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Here’s How to Support Balinese Dogs (With Little to No Effort)

25

November

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Walking down the streets of Bali offers a myriad of sensory delights. The roaming street dogs are a consistent part of the Balinese landscape. They’re as much a part of the community as the roaming monkeys and incense offerings in every shop.

Dogs from the Perspective of Bali Locals

The street dogs in Bali are not seen as pets, and the relationship Balinese people have with dogs is very different than the ones that fit into the cultural context of Western life. The Bali locals do not classify dogs as pets. Due to growing poverty, a lot of dog owners who can’t afford sterilizations and injections end up letting their dogs run loose on the streets. Most of the time, Balinese people do not show their dogs affection by touching them.

How the locals treat dogs (and what you should watch out for)

For hundreds of years, Balinese people have eaten dogs for ceremonial purposes. So dog meat is seen as more profitable for vendors, and it’s seen as a good source of protein. Nevertheless, the illegal culling and treatment of dogs is staggering. Every year in Bali, over 70,000 dogs are slaughtered in the most grotesque ways possible—with imminent cruelty, poisoning, and more. Eating dog meat is not illegal, but animal cruelty and the distribution of contaminated meat surely are. Dog meat has been obtained through the inhumane bludgeoning, strangling, and poisoning of street dogs. If you’re looking for a restaurant in Bali and unsure if it’s serving dog meat, you have to watch out for the RW sign. This indicates that the restaurant is selling dog meat.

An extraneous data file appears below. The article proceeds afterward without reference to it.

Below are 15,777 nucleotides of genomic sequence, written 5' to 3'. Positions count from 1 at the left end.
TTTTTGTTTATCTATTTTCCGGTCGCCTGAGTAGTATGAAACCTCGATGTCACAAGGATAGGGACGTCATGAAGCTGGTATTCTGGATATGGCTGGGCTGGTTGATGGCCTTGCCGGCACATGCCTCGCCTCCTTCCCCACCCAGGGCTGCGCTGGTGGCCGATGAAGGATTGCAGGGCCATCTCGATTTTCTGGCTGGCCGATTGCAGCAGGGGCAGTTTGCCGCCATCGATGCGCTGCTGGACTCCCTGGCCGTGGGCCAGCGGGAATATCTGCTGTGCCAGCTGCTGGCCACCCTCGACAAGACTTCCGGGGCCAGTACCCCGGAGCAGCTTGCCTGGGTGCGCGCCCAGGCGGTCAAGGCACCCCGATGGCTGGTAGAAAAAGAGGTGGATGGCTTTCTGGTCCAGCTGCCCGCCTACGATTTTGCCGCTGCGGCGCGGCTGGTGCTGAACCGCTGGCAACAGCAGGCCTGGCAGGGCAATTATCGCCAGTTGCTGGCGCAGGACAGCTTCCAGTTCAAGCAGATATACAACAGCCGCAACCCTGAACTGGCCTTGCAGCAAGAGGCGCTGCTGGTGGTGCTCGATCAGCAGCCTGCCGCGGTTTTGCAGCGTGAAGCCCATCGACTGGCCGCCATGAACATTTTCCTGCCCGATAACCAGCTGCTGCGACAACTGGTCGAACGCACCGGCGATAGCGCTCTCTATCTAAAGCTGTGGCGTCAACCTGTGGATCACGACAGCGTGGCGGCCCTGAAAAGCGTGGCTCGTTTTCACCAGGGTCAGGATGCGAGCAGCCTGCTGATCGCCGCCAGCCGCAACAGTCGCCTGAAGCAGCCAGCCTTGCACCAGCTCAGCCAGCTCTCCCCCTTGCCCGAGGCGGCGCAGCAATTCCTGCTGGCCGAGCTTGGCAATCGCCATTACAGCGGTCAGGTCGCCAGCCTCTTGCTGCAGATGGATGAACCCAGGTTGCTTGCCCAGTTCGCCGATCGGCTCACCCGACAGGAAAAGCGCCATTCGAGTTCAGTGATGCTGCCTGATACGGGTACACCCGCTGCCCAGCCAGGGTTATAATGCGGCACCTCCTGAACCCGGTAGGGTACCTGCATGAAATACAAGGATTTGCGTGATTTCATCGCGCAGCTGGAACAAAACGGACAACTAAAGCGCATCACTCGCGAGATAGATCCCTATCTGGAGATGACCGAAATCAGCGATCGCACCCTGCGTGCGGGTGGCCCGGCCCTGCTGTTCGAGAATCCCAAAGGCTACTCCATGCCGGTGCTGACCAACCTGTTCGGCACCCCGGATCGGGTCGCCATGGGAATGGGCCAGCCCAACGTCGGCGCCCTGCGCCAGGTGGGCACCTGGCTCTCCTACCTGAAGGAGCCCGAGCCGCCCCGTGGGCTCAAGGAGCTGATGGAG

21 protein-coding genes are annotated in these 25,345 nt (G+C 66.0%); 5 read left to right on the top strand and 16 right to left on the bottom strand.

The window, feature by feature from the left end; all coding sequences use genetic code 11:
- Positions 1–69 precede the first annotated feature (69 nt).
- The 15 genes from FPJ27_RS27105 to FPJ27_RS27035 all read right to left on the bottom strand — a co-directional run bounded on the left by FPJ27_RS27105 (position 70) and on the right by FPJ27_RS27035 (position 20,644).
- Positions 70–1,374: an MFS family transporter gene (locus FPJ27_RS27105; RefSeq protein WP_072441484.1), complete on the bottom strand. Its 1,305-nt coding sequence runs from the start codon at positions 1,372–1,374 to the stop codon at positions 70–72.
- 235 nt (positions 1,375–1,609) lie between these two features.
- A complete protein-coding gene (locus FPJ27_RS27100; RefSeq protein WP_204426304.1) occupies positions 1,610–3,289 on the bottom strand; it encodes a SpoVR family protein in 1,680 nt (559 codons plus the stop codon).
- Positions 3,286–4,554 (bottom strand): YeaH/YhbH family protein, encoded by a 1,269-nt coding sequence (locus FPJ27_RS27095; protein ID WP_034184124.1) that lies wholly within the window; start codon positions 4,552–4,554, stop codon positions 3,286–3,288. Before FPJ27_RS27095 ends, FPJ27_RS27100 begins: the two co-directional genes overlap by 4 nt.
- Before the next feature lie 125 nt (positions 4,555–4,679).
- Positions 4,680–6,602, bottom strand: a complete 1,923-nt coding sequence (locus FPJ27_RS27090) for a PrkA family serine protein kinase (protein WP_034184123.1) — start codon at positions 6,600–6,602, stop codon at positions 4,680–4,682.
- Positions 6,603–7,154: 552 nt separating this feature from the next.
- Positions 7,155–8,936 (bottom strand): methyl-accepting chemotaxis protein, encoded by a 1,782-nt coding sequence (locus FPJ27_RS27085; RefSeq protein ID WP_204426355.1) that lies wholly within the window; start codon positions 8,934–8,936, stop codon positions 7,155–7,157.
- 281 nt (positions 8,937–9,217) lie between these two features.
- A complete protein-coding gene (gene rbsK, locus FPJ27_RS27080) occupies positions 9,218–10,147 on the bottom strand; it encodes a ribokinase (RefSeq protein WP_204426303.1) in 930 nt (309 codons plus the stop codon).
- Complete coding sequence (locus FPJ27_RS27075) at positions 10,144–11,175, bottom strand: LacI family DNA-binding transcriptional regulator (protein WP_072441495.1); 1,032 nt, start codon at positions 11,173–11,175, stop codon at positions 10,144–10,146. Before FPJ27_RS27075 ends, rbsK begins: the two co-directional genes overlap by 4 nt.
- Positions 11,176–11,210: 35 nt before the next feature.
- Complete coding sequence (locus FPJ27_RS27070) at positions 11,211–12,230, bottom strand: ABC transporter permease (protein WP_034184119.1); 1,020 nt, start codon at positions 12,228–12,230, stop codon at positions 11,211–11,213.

The most important dog rescue communities on Bali

But there’s hope. A bunch of dog rescue communities want to remedy these shortcomings and are doing a great job helping Balinese dogs.

BAWA

BAWA is an American organization that focuses on rescuing street dogs and cats in Bali. They facilitate ambulance services, run educational programs about animal cruelty, have adoption and rabies programs, facilitate street feedings, and try to achieve a certain level of humane treatment (e.g., appropriate nutrition).

BARC

BARC is an Australian organization in Bali. It’s based in Ubud, and it’s focused on rescuing street dogs, cats, and monkeys. Some of their services include giving the dogs vaccinations, sterilizations, and an array of other medical treatments. They also run educational campaigns, where they teach both Balinese children and adults about their services and the importance of a cruelty-free environment.

Mission Pawsible

Mission Pawsible is not exactly an animal shelter, but the owner brings in animals, takes care of them, and puts them up for adoption.

3 Simple ways you can support Balinese dogs

You don’t have to accept the status quo. There are easy ways to enable Balinese dogs to live a better life.

Make a donation to one of the dog-rescue communities.

A lot of the animal-rescue organizations run shops and shelters, and they’re always looking for donations. With this funding, they can improve their services and help even more animals in need. Some of them run shops, where you can buy products (including souvenirs and secondhand goods) and donate at the same time.

Volunteer at an animal rescue organization.

Most of those organizations are always looking for volunteers as they bring in more and more dogs. You’ll be able to help animals hands-on, including feeding, bathing, walking, and playing with them. To see if you need any certain vaccinations before you can volunteer, make sure you check the organizations’ pages beforehand.

Foster a dog.

If you’re staying in Bali for a long time, then you can consider fostering a dog or cat. As it’s not always advisable to directly rescue dogs or cats from the street, it’s recommended to do so from renowned organizations.

The situation in Bali is getting more and more serious, and the animal-rescue organizations are in need of any sort of support to help battle the increase in animal cruelty.

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